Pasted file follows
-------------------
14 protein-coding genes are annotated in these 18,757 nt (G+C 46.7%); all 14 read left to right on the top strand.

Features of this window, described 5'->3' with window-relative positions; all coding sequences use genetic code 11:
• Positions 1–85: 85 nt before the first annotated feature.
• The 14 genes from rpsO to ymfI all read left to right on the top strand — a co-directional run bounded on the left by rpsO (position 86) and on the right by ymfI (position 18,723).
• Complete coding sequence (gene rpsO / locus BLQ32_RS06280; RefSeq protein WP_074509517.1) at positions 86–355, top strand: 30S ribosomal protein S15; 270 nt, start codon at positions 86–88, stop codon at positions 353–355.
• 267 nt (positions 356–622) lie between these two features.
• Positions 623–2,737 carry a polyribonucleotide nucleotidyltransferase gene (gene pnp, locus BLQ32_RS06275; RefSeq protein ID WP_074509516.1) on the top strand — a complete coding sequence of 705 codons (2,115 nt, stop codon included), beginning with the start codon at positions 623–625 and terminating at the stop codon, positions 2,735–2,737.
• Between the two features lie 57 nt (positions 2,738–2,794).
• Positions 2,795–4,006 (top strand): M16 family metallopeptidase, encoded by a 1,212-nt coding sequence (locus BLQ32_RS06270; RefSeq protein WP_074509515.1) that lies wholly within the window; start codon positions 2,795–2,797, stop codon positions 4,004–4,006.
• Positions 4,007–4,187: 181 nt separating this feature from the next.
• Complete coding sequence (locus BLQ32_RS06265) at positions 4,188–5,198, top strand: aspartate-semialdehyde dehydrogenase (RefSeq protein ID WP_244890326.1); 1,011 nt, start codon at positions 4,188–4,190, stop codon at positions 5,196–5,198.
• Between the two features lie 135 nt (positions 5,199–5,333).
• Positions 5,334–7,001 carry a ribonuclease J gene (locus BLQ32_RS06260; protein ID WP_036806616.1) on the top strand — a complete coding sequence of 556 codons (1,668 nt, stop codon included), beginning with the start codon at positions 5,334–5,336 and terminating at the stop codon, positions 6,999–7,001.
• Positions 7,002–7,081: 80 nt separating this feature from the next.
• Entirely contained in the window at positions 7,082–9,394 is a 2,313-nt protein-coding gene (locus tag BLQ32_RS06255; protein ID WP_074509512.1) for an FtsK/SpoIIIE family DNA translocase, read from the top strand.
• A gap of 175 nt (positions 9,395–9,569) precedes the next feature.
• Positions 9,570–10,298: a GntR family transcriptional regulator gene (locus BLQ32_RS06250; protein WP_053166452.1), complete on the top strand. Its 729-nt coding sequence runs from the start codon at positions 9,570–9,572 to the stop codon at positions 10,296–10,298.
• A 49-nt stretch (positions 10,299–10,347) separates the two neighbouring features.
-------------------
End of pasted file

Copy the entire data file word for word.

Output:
14 protein-coding genes are annotated in these 18,757 nt (G+C 46.7%); all 14 read left to right on the top strand.

Features of this window, described 5'->3' with window-relative positions; all coding sequences use genetic code 11:
• Positions 1–85: 85 nt before the first annotated feature.
• The 14 genes from rpsO to ymfI all read left to right on the top strand — a co-directional run bounded on the left by rpsO (position 86) and on the right by ymfI (position 18,723).
• Complete coding sequence (gene rpsO / locus BLQ32_RS06280; RefSeq protein WP_074509517.1) at positions 86–355, top strand: 30S ribosomal protein S15; 270 nt, start codon at positions 86–88, stop codon at positions 353–355.
• 267 nt (positions 356–622) lie between these two features.
• Positions 623–2,737 carry a polyribonucleotide nucleotidyltransferase gene (gene pnp, locus BLQ32_RS06275; RefSeq protein ID WP_074509516.1) on the top strand — a complete coding sequence of 705 codons (2,115 nt, stop codon included), beginning with the start codon at positions 623–625 and terminating at the stop codon, positions 2,735–2,737.
• Between the two features lie 57 nt (positions 2,738–2,794).
• Positions 2,795–4,006 (top strand): M16 family metallopeptidase, encoded by a 1,212-nt coding sequence (locus BLQ32_RS06270; RefSeq protein WP_074509515.1) that lies wholly within the window; start codon positions 2,795–2,797, stop codon positions 4,004–4,006.
• Positions 4,007–4,187: 181 nt separating this feature from the next.
• Complete coding sequence (locus BLQ32_RS06265) at positions 4,188–5,198, top strand: aspartate-semialdehyde dehydrogenase (RefSeq protein ID WP_244890326.1); 1,011 nt, start codon at positions 4,188–4,190, stop codon at positions 5,196–5,198.
• Between the two features lie 135 nt (positions 5,199–5,333).
• Positions 5,334–7,001 carry a ribonuclease J gene (locus BLQ32_RS06260; protein ID WP_036806616.1) on the top strand — a complete coding sequence of 556 codons (1,668 nt, stop codon included), beginning with the start codon at positions 5,334–5,336 and terminating at the stop codon, positions 6,999–7,001.
• Positions 7,002–7,081: 80 nt separating this feature from the next.
• Entirely contained in the window at positions 7,082–9,394 is a 2,313-nt protein-coding gene (locus tag BLQ32_RS06255; protein ID WP_074509512.1) for an FtsK/SpoIIIE family DNA translocase, read from the top strand.
• A gap of 175 nt (positions 9,395–9,569) precedes the next feature.
• Positions 9,570–10,298: a GntR family transcriptional regulator gene (locus BLQ32_RS06250; protein WP_053166452.1), complete on the top strand. Its 729-nt coding sequence runs from the start codon at positions 9,570–9,572 to the stop codon at positions 10,296–10,298.
• A 49-nt stretch (positions 10,299–10,347) separates the two neighbouring features.